The promise of Joyce DiDonato's "Nuits d'été" drew me to the last in this series of concerts by the New York Philharmonic; I was pleasingly surprised by the vitality of the program as a whole. The sensuality and exuberance of Berlioz and Mussorgsky were preceded by a contemporary divertissement. Steven Stucky's "Son et Lumière" was aptly described by the composer's note in the program as an entertainment. Its textures, defined by glimmering strings and playful percussion, underwent whimsical metamorphoses. On this first listen, I noticed no apparent direction or climax to the piece, which was somewhat disorienting, but it was still enjoyable.
After latecomers were admitted came my main event: Berlioz' gorgeous cycle "Les Nuits d'été," six songs set to texts by Théophile Gautier, and tinged with just enough irony to save the lush romanticism from feeling overindulgent. The orchestra, I felt, could have explored more of the subtleties of the piece, but they did create a beautiful tapestry of sound. DiDonato, to my delight, was alert to both the work's intensity of emotion and the shifts--and layers--of its moods. In addition to radiance of tone and liquid phrasing, DiDonato brought to the songs a sensitive restraint which made the rich orchestration and extravagant language seem only the most suitable ways of communicating intimacy. "Villanelle" unfolded from flirtation to ecstasy; "Le spectre d'une rose" had its sensuous syllables sensually caressed. The dreamy waltz rhythms of the remembered ball were nicely handled by the orchestra, as well. The dark gravi of "Sur les lagunes" were delivered with unexpected authority. DiDonato made this a (self-)hypnotic narrative of obsessive grief, carried on the dark currents of the orchestra. Brighter color returned to the voice for a poignant "Reviens, reviens..." but by the third repetition of this plea in "Absence," its hope was acknowledged as delusory (and I got teary.) By "Au cimetière," of course, the beloved is only a tremulous ghost, a presence less real than the white dove, the yew tree, and the marble tomb. This haunted mood was shaken off utterly for "L'île inconnue"; DiDonato's body language became freer, and the joyously uninhibited fantasies of fresh love were celebrated in her flirtatiously showy description of a boat freighted with citrus, piloted by angels. The orchestra evokes memories of old loves; but the breeze is rising and new voyages await.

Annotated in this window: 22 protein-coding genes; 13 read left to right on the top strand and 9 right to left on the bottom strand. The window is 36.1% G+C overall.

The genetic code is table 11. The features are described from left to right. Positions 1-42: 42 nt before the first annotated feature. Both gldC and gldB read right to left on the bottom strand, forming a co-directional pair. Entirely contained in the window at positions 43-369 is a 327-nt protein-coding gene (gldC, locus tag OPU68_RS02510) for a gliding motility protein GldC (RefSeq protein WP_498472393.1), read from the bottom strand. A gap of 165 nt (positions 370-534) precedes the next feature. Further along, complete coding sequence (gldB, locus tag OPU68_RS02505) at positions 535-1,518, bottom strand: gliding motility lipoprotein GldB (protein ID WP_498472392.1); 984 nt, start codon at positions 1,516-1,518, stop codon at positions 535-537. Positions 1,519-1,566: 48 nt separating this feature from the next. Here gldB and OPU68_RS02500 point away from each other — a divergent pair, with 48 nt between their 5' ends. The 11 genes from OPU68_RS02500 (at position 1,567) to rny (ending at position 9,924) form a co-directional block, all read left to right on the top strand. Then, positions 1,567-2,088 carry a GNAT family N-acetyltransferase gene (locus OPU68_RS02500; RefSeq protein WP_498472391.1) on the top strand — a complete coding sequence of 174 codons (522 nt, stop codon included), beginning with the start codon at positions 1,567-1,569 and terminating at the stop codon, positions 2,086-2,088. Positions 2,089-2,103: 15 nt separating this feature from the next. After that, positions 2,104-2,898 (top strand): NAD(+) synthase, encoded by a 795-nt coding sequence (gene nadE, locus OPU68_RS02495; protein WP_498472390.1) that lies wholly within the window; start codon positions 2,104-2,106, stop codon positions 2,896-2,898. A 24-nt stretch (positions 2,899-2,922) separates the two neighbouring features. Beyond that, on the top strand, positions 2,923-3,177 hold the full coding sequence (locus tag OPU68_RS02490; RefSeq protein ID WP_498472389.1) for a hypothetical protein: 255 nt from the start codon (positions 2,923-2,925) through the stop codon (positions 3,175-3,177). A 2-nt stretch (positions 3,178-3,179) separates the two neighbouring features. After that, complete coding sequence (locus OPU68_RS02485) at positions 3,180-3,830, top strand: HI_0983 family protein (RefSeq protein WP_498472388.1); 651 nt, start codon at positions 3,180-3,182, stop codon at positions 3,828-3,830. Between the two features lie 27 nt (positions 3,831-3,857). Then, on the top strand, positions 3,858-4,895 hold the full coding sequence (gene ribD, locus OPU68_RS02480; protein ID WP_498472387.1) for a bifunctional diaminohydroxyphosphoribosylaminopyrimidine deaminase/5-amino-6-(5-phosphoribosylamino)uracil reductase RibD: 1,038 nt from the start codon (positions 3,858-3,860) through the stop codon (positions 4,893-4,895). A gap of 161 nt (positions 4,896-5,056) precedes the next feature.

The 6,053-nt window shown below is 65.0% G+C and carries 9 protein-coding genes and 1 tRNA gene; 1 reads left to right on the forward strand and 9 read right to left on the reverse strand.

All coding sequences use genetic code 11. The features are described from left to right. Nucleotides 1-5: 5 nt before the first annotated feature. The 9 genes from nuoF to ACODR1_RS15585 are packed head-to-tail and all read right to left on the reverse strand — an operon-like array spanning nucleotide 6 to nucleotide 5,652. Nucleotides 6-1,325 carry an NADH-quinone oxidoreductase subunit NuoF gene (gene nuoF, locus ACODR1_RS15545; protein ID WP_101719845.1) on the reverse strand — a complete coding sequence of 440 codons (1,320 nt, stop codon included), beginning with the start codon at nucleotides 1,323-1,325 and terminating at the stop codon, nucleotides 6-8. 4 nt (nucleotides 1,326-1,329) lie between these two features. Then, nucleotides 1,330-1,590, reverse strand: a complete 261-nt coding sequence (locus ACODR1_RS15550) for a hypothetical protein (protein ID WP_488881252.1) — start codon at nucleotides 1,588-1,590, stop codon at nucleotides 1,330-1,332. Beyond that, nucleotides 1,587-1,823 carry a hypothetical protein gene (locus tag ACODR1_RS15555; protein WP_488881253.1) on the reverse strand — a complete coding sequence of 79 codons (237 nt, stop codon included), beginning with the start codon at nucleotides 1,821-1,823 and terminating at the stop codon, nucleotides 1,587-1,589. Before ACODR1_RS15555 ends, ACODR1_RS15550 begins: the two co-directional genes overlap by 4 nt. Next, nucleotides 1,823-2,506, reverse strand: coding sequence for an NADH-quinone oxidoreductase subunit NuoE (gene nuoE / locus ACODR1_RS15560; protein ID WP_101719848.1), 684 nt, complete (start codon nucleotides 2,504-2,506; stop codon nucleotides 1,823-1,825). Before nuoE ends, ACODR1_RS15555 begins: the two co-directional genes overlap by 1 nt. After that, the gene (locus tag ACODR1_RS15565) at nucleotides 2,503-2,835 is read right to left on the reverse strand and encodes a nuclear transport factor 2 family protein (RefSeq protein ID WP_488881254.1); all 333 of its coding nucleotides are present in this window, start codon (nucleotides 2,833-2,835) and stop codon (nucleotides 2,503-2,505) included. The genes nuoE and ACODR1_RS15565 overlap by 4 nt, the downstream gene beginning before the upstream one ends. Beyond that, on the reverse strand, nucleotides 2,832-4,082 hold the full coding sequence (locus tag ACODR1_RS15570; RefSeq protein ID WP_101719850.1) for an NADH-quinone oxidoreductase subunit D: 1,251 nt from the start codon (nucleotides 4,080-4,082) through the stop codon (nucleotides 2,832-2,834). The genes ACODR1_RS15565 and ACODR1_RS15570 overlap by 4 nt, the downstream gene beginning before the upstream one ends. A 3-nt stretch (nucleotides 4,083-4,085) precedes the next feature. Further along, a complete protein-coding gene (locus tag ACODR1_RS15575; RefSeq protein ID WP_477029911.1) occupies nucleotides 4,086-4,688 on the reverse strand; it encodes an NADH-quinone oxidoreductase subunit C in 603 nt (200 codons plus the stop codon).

There was also some Mussorgsky. And in the event, it was a stirring and vivid performance. "Pictures at an Exhibition," in Ravel's orchestration, allowed the orchestra to show off their strengths. Strong characterization and rich coloring made the series of vignettes an enjoyably immersive experience. The mischief of "The Gnome," balanced between humor and menace, got things off to a strong start, and the orchestra sustained this dramatic momentum, with the seductively eerie "Old Castle" and the impossible-not-to-giggle-with-your-seat-neighbor "Ballet of the Unhatched Chicks" as highlights. I don't remember when I first read Russian fairy tales (or had them read to me,) but I always, always find "Baba Yaga's Hut" nightmarishly creepy. It's on chicken legs. And it belongs to a witch. Nothing good can come of this. "The Great Gate of Kiev" avoided bombast (insofar as possible) emphasizing instead the recurrence of the promenade theme, the integration of the viewer/listener with the encountered art. The audience reacted with delirious enthusiasm.
|Viktor Hartmann, "Baba Yaga's Hut"|